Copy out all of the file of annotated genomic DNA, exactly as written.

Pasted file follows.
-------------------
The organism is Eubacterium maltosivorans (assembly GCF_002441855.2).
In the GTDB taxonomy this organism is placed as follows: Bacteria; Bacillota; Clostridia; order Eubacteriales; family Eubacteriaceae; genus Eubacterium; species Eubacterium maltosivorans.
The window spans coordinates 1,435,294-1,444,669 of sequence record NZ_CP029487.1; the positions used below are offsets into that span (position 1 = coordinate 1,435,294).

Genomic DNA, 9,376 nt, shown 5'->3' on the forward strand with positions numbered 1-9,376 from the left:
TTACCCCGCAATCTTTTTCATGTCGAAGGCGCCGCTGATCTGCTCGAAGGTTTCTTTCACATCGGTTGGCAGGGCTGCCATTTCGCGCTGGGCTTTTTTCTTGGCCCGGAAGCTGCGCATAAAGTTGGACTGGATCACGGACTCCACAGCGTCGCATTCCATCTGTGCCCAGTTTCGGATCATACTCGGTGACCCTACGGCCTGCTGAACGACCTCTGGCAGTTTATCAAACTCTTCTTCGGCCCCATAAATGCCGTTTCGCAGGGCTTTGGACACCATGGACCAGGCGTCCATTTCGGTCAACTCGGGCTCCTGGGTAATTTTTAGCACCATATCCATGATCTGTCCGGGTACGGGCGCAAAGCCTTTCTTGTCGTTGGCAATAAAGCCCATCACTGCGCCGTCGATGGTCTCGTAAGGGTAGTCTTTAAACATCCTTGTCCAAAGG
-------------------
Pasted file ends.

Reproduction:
The organism is Eubacterium maltosivorans (assembly GCF_002441855.2).
In the GTDB taxonomy this organism is placed as follows: Bacteria; Bacillota; Clostridia; order Eubacteriales; family Eubacteriaceae; genus Eubacterium; species Eubacterium maltosivorans.
The window spans coordinates 1,435,294-1,444,669 of sequence record NZ_CP029487.1; the positions used below are offsets into that span (position 1 = coordinate 1,435,294).

Genomic DNA, 9,376 nt, shown 5'->3' on the forward strand with positions numbered 1-9,376 from the left:
TTACCCCGCAATCTTTTTCATGTCGAAGGCGCCGCTGATCTGCTCGAAGGTTTCTTTCACATCGGTTGGCAGGGCTGCCATTTCGCGCTGGGCTTTTTTCTTGGCCCGGAAGCTGCGCATAAAGTTGGACTGGATCACGGACTCCACAGCGTCGCATTCCATCTGTGCCCAGTTTCGGATCATACTCGGTGACCCTACGGCCTGCTGAACGACCTCTGGCAGTTTATCAAACTCTTCTTCGGCCCCATAAATGCCGTTTCGCAGGGCTTTGGACACCATGGACCAGGCGTCCATTTCGGTCAACTCGGGCTCCTGGGTAATTTTTAGCACCATATCCATGATCTGTCCGGGTACGGGCGCAAAGCCTTTCTTGTCGTTGGCAATAAAGCCCATCACTGCGCCGTCGATGGTCTCGTAAGGGTAGTCTTTAAACATCCTTGTCCAAAGG